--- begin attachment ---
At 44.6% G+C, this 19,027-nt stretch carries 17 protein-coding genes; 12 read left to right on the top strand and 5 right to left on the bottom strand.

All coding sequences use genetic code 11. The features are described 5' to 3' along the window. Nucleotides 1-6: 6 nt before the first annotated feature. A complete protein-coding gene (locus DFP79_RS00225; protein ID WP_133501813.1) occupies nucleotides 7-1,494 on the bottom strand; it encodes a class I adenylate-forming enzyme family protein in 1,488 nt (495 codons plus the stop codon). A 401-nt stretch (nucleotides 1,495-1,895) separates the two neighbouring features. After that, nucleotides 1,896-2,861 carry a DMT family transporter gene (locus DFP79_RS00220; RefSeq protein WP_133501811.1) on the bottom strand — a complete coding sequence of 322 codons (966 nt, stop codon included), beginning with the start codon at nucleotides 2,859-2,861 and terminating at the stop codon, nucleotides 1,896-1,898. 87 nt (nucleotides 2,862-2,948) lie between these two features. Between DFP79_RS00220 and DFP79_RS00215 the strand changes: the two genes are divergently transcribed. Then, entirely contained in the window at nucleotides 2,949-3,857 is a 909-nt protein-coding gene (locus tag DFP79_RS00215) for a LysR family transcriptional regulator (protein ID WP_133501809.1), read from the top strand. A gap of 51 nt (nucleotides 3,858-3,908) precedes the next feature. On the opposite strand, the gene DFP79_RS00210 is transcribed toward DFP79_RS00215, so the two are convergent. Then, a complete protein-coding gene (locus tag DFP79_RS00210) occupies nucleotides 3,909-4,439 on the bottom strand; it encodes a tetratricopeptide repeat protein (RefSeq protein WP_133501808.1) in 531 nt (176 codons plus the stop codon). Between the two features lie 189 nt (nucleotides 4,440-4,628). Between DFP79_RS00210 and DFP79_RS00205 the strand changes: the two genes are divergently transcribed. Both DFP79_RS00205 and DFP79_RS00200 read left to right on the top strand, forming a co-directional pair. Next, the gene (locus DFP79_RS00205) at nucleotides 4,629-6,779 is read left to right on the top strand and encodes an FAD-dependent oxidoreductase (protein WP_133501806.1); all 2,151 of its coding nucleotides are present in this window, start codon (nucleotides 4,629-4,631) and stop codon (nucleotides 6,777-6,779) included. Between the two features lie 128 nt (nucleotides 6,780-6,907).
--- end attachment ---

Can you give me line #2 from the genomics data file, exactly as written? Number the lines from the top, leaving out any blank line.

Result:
All coding sequences use genetic code 11. The features are described 5' to 3' along the window. Nucleotides 1-6: 6 nt before the first annotated feature. A complete protein-coding gene (locus DFP79_RS00225; protein ID WP_133501813.1) occupies nucleotides 7-1,494 on the bottom strand; it encodes a class I adenylate-forming enzyme family protein in 1,488 nt (495 codons plus the stop codon). A 401-nt stretch (nucleotides 1,495-1,895) separates the two neighbouring features. After that, nucleotides 1,896-2,861 carry a DMT family transporter gene (locus DFP79_RS00220; RefSeq protein WP_133501811.1) on the bottom strand — a complete coding sequence of 322 codons (966 nt, stop codon included), beginning with the start codon at nucleotides 2,859-2,861 and terminating at the stop codon, nucleotides 1,896-1,898. 87 nt (nucleotides 2,862-2,948) lie between these two features. Between DFP79_RS00220 and DFP79_RS00215 the strand changes: the two genes are divergently transcribed. Then, entirely contained in the window at nucleotides 2,949-3,857 is a 909-nt protein-coding gene (locus tag DFP79_RS00215) for a LysR family transcriptional regulator (protein ID WP_133501809.1), read from the top strand. A gap of 51 nt (nucleotides 3,858-3,908) precedes the next feature. On the opposite strand, the gene DFP79_RS00210 is transcribed toward DFP79_RS00215, so the two are convergent. Then, a complete protein-coding gene (locus tag DFP79_RS00210) occupies nucleotides 3,909-4,439 on the bottom strand; it encodes a tetratricopeptide repeat protein (RefSeq protein WP_133501808.1) in 531 nt (176 codons plus the stop codon). Between the two features lie 189 nt (nucleotides 4,440-4,628). Between DFP79_RS00210 and DFP79_RS00205 the strand changes: the two genes are divergently transcribed. Both DFP79_RS00205 and DFP79_RS00200 read left to right on the top strand, forming a co-directional pair. Next, the gene (locus DFP79_RS00205) at nucleotides 4,629-6,779 is read left to right on the top strand and encodes an FAD-dependent oxidoreductase (protein WP_133501806.1); all 2,151 of its coding nucleotides are present in this window, start codon (nucleotides 4,629-4,631) and stop codon (nucleotides 6,777-6,779) included. Between the two features lie 128 nt (nucleotides 6,780-6,907).